Leadership of Army

Like his predecessor Alexander VI, Pope Julius was not shy about using military force to achieve his ends.  But, unlike Alexander, who appointed his son Cesare to lead the papal army, Pope Julius led the papal army himself.



The pope focused on the attainment of temporal power for the papacy as a political body.


Controlling the Papal States. Pope Julius' primary objective was to regain control of the entire Papal States.


Expelling Foreign Occupiers. Although as Cardinal della Rovere, Giuliano had encouraged the French to enter the Italian peninsula in order to serve his own political end, as Pope Julius II, he wished to rid Italy of foreign occupiers, especially the French, who held parts of northern Italy.





Local Despots Controlling Many Cities

Although the Papal States were theoretically under papal control, the governance of many cities had been taken over by local despots during the papacy's forty-year move to Avignon.


Borgia Territory

The Borgia pope gave parts of the papal territory to members of his family, with the majority going to Cesare, whom he named the Duke of Romagna.  Romagna, which is called Emilia-Romagna today, is the region between Tuscany and northern Italy.


Although before his election, Julius agreed that Cesare could keep his territory, he later saw Cesare as an impediment to his goal of uniting the Papal States under his authority.  After Cesare refused to surrender control, Pope Julius arranged with King Ferdinand of Aragon for Cesare's removal from Italy.  Cesare was arrested in Naples and imprisoned in Spain.


Conquest of Perugia and Bologna

In 1506, Julius led the papal army against local dictators in Perugia and Bologna.  These cities were later claimed by the French.





Cities Held by Venice

The most serious challenge to papal control over the Papal States was from Venice, who claimed many cities in the Romagna at the beginning of Julius' pontificate.


Temporary Settlement with Venice in 1505

In 1505, the pope reached a temporary settlement with the Venetians in which Venice restored part of the papal territory but held onto Rimini and Faenza.


Participation in League of Cambrai

To gain allies against Venice in 1509, the pope joined the League of Cambrai, which was founded by Venice's foreign enemies, Emperor Maximilian of the Holy Roman Empire and Louis XII of France, to check Venetian expansion into the Italian mainland.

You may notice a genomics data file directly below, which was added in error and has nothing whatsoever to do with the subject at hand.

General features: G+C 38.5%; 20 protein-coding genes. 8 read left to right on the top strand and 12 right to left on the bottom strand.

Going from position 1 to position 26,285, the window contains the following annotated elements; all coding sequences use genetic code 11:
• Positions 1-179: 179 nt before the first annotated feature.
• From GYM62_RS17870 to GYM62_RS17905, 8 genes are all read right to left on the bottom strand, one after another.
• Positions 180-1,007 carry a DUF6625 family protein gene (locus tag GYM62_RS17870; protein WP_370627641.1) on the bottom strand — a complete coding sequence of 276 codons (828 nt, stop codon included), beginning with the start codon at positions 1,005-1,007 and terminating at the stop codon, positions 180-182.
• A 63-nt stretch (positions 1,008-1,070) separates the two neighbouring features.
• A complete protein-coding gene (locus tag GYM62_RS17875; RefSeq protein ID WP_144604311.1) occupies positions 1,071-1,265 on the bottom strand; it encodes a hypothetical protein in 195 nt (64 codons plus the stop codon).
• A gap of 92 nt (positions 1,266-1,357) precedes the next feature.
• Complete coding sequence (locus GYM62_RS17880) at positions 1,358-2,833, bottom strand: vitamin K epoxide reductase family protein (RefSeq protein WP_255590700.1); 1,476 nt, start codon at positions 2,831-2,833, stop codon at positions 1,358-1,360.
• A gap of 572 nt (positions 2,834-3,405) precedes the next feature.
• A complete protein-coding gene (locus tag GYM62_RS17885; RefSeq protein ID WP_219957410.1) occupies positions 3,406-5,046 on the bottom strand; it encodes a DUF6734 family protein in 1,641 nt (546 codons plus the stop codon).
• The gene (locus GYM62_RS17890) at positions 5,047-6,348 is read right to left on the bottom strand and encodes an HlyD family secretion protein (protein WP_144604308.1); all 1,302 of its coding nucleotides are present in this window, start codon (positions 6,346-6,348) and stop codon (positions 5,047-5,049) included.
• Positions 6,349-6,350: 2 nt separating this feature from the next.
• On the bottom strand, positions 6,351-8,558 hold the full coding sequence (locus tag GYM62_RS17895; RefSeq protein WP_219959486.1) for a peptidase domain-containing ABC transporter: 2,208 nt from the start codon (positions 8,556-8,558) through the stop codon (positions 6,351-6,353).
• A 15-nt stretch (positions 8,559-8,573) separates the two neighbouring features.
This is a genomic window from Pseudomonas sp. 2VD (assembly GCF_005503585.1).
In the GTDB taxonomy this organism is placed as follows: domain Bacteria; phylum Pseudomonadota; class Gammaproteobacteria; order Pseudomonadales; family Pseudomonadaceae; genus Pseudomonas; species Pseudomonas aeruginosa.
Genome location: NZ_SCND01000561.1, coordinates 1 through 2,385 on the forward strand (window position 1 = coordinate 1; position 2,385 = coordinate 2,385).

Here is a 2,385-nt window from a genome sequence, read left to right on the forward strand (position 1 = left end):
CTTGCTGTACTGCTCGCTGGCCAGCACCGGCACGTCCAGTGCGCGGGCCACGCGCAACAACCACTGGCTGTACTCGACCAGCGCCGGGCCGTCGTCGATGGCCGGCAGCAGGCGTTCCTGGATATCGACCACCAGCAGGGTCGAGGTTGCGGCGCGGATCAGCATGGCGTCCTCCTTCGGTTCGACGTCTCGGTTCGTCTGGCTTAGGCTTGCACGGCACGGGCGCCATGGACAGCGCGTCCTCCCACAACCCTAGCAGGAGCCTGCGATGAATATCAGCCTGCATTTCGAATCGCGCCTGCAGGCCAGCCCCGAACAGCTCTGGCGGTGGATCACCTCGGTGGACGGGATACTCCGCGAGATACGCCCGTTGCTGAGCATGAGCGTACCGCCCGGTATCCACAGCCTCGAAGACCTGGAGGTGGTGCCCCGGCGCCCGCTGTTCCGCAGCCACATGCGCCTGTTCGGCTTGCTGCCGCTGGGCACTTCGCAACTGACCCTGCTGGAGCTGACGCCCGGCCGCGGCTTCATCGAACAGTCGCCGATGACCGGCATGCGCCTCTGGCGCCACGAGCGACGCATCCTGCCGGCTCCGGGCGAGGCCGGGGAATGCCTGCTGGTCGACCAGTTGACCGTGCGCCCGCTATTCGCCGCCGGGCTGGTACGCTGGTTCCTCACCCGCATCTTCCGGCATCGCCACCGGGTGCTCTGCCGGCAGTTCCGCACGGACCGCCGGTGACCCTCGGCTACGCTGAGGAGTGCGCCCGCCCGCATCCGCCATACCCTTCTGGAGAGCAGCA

The pope also placed Venice under interdict, cutting the city and its inhabitants off from participation in the church and signaling that politically they were not supported by the papacy.


At the battle of Agnadello in May 1509, the French, with the assistance of the papal forces and other allies, defeated the Venetians decisively and forced them to surrender Rimini and Faenza.





Use of Excommunication and Interdict

Although papal troops had fought with the French against the Venetians at Agnadello, Julius quickly turned against his allies in the interest of his larger goal of freeing the Italian peninsula from foreign rulers.  The pope's first strike against King Louis XII was the 1510 deposition and excommunication of the Duke of Ferrara, Alfonso d'Este, who supported the French.


The pope also placed France under interdict.


Church Council at Tours

King Louis responded by calling on the French bishops to meet in a council at Tours in 1510.  The Council asserted that the pope had no right to go to war with foreign princes and that if he did, they could attack the Papal States.  The Council further resolved to seek the pope's deposition.  Pope Julius ignored them.


Alliance with Venetians and Swiss

Although he was unable to get help from the Emperor of the Holy Roman Empire, the pope was successful in getting the Venetians and the Swiss to fight with him against the French.